Salina Tesfagiorgis is a IU senior majoring in international studies with a concentration in human rights and international law. Tesfagiorgis is in her first-year joint bachelor's/master's degree program at the Hamilton Lugar School of Global and International Studies.
She maintains her education while supporting her community.
“I hope to study Black internationalism and spread the notion of how culturally significant Black people have been at a global scale, while also discussing how the discrepancies and discrimination that Black people face in the United States and globally are issues of human rights,” Tesfagiorgis said.
Tesfagiorgis is the President of IU’s African Students Association and peer educator for the Preemptive Love Coalition. She is also on an advisory board to Hamilton Lugar School of Global and International Studies and is in charge of public relations for the Eleanor Roosevelt Society.
She is the co-founder of Enough is Enough, a student-led organization which held a march June 5 in Bloomington to bring awareness to police brutality. Since then, the march has turned into an organization full of leaders advocating for the Black community and generations to come.
Tesfagiorgis's participation in these organizations aids in her mission to dehomogenize blackness and Africanness.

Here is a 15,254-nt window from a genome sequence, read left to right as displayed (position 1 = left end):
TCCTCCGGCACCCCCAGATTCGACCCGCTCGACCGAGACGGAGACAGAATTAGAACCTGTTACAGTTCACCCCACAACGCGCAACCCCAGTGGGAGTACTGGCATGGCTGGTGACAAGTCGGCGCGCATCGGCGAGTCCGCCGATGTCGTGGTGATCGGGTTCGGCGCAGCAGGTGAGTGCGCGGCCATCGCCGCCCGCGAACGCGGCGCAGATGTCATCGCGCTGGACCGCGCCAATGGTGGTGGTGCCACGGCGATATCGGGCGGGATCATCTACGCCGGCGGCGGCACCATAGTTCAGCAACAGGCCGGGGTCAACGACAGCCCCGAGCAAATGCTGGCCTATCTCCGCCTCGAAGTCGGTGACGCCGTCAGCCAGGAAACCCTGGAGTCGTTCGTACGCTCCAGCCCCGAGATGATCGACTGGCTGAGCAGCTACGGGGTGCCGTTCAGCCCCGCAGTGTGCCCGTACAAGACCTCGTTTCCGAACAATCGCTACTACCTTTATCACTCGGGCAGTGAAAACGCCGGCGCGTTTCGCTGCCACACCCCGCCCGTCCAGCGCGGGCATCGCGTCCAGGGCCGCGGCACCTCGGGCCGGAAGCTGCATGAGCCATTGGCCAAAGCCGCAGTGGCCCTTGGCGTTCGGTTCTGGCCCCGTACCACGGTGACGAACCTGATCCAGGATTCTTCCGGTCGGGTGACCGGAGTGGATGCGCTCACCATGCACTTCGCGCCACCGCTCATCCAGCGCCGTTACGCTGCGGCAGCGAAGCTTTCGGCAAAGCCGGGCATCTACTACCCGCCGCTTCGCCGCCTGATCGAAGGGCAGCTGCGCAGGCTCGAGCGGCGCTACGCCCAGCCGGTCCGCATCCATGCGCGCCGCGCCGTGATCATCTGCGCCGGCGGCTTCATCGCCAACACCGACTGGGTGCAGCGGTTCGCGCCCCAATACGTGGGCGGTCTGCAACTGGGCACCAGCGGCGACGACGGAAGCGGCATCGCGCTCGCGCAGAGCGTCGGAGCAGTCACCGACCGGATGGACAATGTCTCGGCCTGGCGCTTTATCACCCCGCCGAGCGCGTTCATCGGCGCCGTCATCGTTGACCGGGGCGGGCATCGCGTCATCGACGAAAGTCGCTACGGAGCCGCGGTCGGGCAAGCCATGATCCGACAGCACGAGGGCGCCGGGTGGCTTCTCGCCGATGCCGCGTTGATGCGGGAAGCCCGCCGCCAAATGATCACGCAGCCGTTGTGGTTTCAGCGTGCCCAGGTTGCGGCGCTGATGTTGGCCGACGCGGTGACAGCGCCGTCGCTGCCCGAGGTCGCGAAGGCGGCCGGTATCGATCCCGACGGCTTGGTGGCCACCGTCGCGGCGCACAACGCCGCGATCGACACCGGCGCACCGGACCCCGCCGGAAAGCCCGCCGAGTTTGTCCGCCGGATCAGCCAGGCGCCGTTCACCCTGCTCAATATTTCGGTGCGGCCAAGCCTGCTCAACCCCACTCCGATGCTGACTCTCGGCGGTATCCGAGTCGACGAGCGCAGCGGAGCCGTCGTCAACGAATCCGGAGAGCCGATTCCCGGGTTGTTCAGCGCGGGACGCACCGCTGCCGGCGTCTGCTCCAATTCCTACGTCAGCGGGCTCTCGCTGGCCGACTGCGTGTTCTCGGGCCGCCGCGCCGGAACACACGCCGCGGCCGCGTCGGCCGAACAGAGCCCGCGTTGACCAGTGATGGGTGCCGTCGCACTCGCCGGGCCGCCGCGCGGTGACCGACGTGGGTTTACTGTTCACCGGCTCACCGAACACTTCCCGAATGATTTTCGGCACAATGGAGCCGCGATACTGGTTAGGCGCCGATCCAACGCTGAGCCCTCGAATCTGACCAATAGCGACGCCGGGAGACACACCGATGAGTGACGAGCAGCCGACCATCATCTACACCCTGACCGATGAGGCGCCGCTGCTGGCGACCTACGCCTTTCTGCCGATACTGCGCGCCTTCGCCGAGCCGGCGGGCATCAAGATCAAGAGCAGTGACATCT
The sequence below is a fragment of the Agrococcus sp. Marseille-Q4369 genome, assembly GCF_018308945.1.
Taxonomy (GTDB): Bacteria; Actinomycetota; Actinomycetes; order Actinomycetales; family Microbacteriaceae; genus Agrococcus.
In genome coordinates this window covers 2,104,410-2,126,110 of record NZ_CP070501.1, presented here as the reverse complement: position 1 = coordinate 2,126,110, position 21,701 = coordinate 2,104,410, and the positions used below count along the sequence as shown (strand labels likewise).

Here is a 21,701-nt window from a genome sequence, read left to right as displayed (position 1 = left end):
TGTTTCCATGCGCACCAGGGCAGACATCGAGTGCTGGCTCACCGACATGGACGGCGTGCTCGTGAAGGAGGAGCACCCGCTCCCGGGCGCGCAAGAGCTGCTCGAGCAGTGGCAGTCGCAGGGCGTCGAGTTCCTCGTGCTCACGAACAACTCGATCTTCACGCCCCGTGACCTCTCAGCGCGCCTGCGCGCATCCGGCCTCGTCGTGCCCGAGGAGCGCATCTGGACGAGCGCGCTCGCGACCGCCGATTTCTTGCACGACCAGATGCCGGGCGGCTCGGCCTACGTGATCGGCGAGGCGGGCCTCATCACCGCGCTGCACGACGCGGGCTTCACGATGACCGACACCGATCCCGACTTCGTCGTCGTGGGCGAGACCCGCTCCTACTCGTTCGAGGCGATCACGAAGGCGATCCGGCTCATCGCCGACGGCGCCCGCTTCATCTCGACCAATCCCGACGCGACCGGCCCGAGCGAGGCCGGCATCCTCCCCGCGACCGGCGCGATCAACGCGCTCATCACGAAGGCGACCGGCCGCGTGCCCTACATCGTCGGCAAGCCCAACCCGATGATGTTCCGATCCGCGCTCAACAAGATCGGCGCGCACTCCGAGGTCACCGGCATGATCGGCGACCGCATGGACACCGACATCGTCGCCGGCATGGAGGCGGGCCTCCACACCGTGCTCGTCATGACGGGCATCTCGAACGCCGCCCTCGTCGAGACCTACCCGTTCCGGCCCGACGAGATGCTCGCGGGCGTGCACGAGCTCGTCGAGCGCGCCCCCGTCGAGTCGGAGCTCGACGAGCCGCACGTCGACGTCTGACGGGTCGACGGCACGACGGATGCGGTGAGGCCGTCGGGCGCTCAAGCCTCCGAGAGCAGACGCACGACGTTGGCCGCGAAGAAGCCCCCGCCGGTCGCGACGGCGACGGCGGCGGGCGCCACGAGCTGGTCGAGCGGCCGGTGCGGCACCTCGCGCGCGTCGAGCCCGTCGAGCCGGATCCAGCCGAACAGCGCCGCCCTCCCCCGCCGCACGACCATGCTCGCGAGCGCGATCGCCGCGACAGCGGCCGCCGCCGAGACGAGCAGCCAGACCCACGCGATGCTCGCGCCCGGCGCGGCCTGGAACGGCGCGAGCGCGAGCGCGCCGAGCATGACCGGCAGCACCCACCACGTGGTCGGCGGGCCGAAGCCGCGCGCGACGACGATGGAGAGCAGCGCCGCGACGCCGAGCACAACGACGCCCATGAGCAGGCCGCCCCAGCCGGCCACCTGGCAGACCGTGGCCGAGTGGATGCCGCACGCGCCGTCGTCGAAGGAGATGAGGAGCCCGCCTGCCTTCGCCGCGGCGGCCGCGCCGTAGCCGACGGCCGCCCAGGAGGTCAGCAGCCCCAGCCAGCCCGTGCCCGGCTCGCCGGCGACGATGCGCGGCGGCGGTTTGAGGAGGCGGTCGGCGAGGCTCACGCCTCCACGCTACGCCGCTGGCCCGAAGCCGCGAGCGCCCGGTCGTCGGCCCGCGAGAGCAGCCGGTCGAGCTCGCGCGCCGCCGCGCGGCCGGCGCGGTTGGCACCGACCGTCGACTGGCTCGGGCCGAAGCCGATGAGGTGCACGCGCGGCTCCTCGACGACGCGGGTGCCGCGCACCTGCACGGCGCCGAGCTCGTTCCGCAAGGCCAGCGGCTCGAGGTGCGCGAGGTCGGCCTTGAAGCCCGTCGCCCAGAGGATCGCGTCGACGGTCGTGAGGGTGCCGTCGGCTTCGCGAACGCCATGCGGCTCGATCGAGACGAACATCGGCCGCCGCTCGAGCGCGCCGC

“These positions on campus and off are to liberate the voices of Black people," Tesfagiorgis said," and these positions essentially grant me with the ability to create safe spaces for students, have meaningful and effective conversations and to even help create courses within the school of Global and International studies that have a focus on Black internationalism.”
She said it is critical students make time for themselves and their mental health throughout college — especially during a time where racial tensions are high.
“College can get overwhelming not only academically but it can take a toll on your mental well being as well, especially when you’re one of few," she said. "It can be pretty isolating. Make it a priority to give yourselves days off because you will need it.”
She also believes students must advocate for themselves and others.
“Don’t be afraid to speak up when you’re uncomfortable," she said. "This one is hard, especially when in a class. If a peer or professor says something that you do not feel is right, don’t shy away from speaking up on it. Their credentials don’t invalidate your right to speak.”
Uplifting Black stories, perspectives and art from IU and Bloomington. Reach out at firstname.lastname@example.org.